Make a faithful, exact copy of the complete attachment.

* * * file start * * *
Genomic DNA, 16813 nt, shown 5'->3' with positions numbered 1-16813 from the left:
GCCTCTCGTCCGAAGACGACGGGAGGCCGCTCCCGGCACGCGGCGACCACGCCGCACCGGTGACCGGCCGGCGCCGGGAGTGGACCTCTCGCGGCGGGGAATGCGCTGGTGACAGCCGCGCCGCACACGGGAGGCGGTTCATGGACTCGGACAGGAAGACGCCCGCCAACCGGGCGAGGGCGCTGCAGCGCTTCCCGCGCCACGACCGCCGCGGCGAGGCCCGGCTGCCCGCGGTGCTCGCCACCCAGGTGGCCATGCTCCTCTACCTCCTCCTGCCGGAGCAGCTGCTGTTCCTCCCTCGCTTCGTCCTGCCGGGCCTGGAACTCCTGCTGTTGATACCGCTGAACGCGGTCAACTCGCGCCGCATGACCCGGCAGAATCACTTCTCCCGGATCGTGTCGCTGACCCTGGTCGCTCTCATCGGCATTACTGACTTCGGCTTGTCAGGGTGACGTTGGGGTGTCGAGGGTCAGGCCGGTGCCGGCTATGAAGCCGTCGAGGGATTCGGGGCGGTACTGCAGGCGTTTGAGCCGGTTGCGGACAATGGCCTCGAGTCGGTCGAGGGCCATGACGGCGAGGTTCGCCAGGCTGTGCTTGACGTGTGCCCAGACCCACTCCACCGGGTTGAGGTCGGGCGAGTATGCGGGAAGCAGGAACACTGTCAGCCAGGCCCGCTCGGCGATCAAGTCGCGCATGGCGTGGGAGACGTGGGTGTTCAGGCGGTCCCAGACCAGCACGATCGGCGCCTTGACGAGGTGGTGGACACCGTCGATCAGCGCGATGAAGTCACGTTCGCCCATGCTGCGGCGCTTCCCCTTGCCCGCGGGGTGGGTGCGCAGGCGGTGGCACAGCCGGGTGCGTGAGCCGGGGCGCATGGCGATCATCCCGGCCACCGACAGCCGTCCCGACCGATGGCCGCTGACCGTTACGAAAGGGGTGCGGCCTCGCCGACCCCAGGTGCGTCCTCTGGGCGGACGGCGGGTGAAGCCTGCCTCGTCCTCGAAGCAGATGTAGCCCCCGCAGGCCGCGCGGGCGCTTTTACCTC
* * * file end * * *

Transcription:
Genomic DNA, 16813 nt, shown 5'->3' with positions numbered 1-16813 from the left:
GCCTCTCGTCCGAAGACGACGGGAGGCCGCTCCCGGCACGCGGCGACCACGCCGCACCGGTGACCGGCCGGCGCCGGGAGTGGACCTCTCGCGGCGGGGAATGCGCTGGTGACAGCCGCGCCGCACACGGGAGGCGGTTCATGGACTCGGACAGGAAGACGCCCGCCAACCGGGCGAGGGCGCTGCAGCGCTTCCCGCGCCACGACCGCCGCGGCGAGGCCCGGCTGCCCGCGGTGCTCGCCACCCAGGTGGCCATGCTCCTCTACCTCCTCCTGCCGGAGCAGCTGCTGTTCCTCCCTCGCTTCGTCCTGCCGGGCCTGGAACTCCTGCTGTTGATACCGCTGAACGCGGTCAACTCGCGCCGCATGACCCGGCAGAATCACTTCTCCCGGATCGTGTCGCTGACCCTGGTCGCTCTCATCGGCATTACTGACTTCGGCTTGTCAGGGTGACGTTGGGGTGTCGAGGGTCAGGCCGGTGCCGGCTATGAAGCCGTCGAGGGATTCGGGGCGGTACTGCAGGCGTTTGAGCCGGTTGCGGACAATGGCCTCGAGTCGGTCGAGGGCCATGACGGCGAGGTTCGCCAGGCTGTGCTTGACGTGTGCCCAGACCCACTCCACCGGGTTGAGGTCGGGCGAGTATGCGGGAAGCAGGAACACTGTCAGCCAGGCCCGCTCGGCGATCAAGTCGCGCATGGCGTGGGAGACGTGGGTGTTCAGGCGGTCCCAGACCAGCACGATCGGCGCCTTGACGAGGTGGTGGACACCGTCGATCAGCGCGATGAAGTCACGTTCGCCCATGCTGCGGCGCTTCCCCTTGCCCGCGGGGTGGGTGCGCAGGCGGTGGCACAGCCGGGTGCGTGAGCCGGGGCGCATGGCGATCATCCCGGCCACCGACAGCCGTCCCGACCGATGGCCGCTGACCGTTACGAAAGGGGTGCGGCCTCGCCGACCCCAGGTGCGTCCTCTGGGCGGACGGCGGGTGAAGCCTGCCTCGTCCTCGAAGCAGATGTAGCCCCCGCAGGCCGCGCGGGCGCTTTTACCTC